I suddenly became the mother of a child with Type 1 diabetes in an odyssey that started on October 6th, 2008, when Eric was a toddler. Before that date, I'd noticed that Eric was peeing through his diapers at night, that he was really thirsty all the time in the evenings, and the possibility of diabetes had crossed my mind and was lurking there. But October 6 was the day Eric's daycare provider phoned me at work and told me she'd noticed he was thirsty all the time during the day, too. As soon as I got that info, I called the pediatrician and left a message — I wanted Eric checked out. All the drive home I was praying that we'd find out it was something else. But the next day, when I picked up my boys from the daycare en route to the pediatrician (Eric was 18 months, Nate was 3 1/2), I felt pretty sure what the verdict would be. And when Dr. Foster came into the room looking uncharacteristically anxious and said, "Well, Mom, you were right..." my heart just sank.
What I DIDN’T know was that he was already in serious trouble—diabetic ketoacidosis was underway, though you’d never know it to look at him, and the next stop on that train is a place no parent wants to go. I picked the boys up from daycare and went to the pediatrician thinking I’d get my diagnosis and go home with instructions to see an endocrinologist within the next day or two; instead, we were sent straight to the ER, do not pass go do not collect $200, met at the door by the pediatric endocrinologist on call, with me trying to keep Nate under control while listening to doctor explain what was happening, while the Dread Hamster of Parental Fear used my brain for a exercise ball. His blood glucose was 569, that much I remember, and his ketones were high too — the rest is something of a blur. Eric did well, even laughing when we were wheeled through the halls of the hospital on a gurney; considering how sick he was and how terrible he must have been feeling, it shows just how cheery his nature is. And of course Nate was with us and just loved it, although he kept doing little kid stuff like pointing at some guy on a stretcher who looked like he was having a heart event and saying loudly, “Mommy, is that guy REALLY TIRED?? Why’s he lying down?” Or at the person on chemotherapy: “Look, mommy, that guy has no hair!” (it was a woman. Aren’t kids great?) At one point Dr Olshan himself took on the task of keeping Nate locked down while the nurse was attending to Eric with my help, and he asked me if I’d ever before had a $200-an-hour babysitter. Which made me laugh, but also made me think about Eric’s less-than-stellar insurance coverage (but that’s another gripe for another day).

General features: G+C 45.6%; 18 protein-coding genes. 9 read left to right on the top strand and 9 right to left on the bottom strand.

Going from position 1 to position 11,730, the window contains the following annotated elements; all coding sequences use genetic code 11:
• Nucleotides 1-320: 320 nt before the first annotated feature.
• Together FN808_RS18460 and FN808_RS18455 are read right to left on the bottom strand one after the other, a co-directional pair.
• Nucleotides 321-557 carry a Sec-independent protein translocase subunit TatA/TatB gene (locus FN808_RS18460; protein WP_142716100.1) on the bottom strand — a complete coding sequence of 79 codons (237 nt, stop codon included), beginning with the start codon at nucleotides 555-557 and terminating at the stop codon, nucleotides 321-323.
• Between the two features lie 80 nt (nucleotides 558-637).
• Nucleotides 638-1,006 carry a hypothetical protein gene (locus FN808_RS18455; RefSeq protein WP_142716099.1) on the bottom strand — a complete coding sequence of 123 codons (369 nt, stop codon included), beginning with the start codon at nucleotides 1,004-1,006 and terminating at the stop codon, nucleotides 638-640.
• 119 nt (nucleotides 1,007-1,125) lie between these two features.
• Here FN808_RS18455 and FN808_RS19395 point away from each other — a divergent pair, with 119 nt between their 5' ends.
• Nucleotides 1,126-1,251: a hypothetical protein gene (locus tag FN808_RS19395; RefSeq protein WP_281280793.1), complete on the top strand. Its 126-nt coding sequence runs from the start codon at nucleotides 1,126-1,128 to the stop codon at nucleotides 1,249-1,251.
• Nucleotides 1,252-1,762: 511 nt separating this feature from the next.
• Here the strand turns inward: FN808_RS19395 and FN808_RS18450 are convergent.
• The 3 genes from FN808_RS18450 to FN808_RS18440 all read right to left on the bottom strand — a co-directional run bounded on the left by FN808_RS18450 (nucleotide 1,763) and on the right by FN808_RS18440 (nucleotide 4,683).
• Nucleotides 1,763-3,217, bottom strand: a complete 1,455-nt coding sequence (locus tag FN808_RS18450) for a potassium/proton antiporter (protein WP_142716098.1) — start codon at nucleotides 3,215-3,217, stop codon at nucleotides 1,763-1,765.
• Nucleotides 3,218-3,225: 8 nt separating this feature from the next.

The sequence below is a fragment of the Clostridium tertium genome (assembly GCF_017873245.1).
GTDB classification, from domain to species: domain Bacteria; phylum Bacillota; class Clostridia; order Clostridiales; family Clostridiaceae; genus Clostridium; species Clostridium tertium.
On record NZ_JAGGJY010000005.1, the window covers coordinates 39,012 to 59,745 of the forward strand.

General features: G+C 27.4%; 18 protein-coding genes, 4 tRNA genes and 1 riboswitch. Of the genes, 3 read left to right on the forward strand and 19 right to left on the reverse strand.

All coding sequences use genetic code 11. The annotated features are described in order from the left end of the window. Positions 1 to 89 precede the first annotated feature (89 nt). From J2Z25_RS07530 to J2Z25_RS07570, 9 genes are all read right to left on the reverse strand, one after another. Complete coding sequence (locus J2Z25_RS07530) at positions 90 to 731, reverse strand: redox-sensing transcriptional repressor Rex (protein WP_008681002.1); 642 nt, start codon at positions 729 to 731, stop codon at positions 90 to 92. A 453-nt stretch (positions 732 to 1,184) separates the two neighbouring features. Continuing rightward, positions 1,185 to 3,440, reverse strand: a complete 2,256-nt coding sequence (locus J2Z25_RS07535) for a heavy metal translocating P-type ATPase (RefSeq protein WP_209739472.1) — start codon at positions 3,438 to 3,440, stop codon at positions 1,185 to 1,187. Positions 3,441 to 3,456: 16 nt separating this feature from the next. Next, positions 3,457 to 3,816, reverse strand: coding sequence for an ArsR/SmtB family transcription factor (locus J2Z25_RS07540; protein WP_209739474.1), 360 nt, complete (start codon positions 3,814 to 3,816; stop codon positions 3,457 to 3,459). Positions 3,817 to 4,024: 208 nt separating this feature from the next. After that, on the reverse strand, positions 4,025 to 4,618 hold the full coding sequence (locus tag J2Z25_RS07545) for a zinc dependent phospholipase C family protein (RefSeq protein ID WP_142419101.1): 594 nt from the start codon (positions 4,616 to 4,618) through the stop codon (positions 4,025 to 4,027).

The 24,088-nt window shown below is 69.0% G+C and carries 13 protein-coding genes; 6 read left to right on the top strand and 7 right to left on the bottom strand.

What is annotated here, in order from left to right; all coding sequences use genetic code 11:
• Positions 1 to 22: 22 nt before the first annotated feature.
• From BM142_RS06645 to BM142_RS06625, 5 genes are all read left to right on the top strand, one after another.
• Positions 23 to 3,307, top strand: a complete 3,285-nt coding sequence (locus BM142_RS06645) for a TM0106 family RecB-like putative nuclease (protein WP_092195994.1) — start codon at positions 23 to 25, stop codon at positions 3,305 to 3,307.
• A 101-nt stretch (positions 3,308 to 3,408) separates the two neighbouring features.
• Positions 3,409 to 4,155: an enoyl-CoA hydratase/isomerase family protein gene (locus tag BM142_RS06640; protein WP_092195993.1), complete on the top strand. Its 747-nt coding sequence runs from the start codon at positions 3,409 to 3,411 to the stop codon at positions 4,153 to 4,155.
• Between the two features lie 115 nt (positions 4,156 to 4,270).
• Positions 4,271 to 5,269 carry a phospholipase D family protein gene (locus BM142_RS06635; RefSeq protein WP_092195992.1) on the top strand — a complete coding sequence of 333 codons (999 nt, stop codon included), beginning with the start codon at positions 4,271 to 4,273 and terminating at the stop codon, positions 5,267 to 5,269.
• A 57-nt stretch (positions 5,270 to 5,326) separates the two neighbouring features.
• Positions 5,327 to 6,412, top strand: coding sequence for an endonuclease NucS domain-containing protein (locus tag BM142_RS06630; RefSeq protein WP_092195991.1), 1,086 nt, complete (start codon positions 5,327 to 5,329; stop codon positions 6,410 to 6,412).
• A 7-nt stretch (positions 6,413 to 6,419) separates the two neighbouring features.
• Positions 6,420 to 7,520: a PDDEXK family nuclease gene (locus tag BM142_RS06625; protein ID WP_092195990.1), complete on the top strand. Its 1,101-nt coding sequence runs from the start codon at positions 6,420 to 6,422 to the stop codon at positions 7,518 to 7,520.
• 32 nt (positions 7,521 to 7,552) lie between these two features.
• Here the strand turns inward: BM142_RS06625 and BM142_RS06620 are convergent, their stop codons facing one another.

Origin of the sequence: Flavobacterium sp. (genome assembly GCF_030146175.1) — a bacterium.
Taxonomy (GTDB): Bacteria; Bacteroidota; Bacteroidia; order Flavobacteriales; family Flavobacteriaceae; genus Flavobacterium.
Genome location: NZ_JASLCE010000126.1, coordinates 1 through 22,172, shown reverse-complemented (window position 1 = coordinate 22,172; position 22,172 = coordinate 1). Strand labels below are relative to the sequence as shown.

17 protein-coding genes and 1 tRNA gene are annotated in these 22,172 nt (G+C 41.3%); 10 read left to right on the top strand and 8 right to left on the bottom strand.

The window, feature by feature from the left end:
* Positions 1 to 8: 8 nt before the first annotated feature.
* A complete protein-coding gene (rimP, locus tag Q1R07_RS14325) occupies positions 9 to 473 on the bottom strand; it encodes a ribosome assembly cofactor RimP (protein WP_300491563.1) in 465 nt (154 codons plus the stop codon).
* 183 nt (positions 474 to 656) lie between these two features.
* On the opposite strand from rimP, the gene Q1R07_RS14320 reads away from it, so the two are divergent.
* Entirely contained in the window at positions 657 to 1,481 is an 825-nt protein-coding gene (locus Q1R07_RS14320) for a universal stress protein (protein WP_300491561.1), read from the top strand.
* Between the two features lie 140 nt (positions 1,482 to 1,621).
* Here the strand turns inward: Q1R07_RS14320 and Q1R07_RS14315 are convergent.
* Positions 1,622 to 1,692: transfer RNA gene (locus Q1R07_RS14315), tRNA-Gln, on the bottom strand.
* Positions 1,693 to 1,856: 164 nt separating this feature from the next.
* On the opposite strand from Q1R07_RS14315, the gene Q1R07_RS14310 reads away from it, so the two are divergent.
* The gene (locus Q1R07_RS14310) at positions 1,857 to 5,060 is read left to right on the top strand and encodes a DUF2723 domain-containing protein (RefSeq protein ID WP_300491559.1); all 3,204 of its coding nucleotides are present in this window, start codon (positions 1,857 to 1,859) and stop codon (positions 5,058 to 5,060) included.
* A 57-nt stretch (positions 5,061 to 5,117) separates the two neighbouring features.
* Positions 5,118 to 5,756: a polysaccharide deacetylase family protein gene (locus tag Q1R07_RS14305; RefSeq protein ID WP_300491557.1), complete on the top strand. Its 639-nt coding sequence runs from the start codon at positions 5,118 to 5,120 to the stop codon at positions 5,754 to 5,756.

From there we went to the ICU, with tubes and wires and all that stuff. Mark took Nate home, while I got to stay to comfort my little pickle. What followed was an agonizing night in which I got no sleep, had to hold my screaming son down as ICU nurses drew blood and inserted IVs (I’ve threaded sewing needles bigger than his little veins, so it was torture to watch), and was wakened hour after hour to assist as they performed blood glucose and ketone tests. By the time they came for the 3 am round of testing, Eric was so exhausted he didn’t even wake when they stuck him... And I was little better, waking just enough to identify who it was leaning over my son before closing my eyes again. Thank GOD, Eric responded very well to the insulin—by mid-day he was practically back to normal.
We spent 2 1/2 days in the pediatric ward learning how to stick our child with needles, then came home to a completely new reality. We learned about insulin, we learned about needles, we learned about insulin pumps and all their assorted accessories; we learned about highs, lows, ketones, why an antiemetic is a good thing, and the many ways that insurance companies try to dodge paying the bill. I suspect we'll be learning more and more for years to come.
I have a friend on Twitter who is a type 1 diabetic. We "met" by virtue of the fact that he is a friend in real life of one of my good real-life friends, with whom I communicate regularly on Twitter. He asked me a few questions about how I manage my son's diabetes and I learned, via the (non-public) discourse that followed, that he was extremely limited in his ability to manage his D due to financial constraints.
Like: he was allotted 1 test strip per day.
Just a quickie...
For those who remember my Monkey Adjusting post about Nate and his jealousy of the "attention" Eric gets due to diabetes, I *am* working on a kids' book based on the concept. But in the interim, I figured I had better reinforce the message.
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Five years ago today, I had a cute 18-month-old toddler who was peeing through his diapers, chronically thirsty, and uncharacteristically cranky. And I was in a panic as I took him to his pediatrician for…Continue
So we've entered new territory: Eric and exercise. Yes, I know he's an active boy. Yes, I know he has PE class, swimming lessons, and horseback riding. Yes, I've dealt with exercise-induced lows before...
But now we're taking gymnastics class, and that's a brand new ball game [no pun intended].
See, for all the activities described above, Eric is kind of a sedentary kid. Living on a farm in the woods, you'd think that any little boy would be out and about, running around,…Continue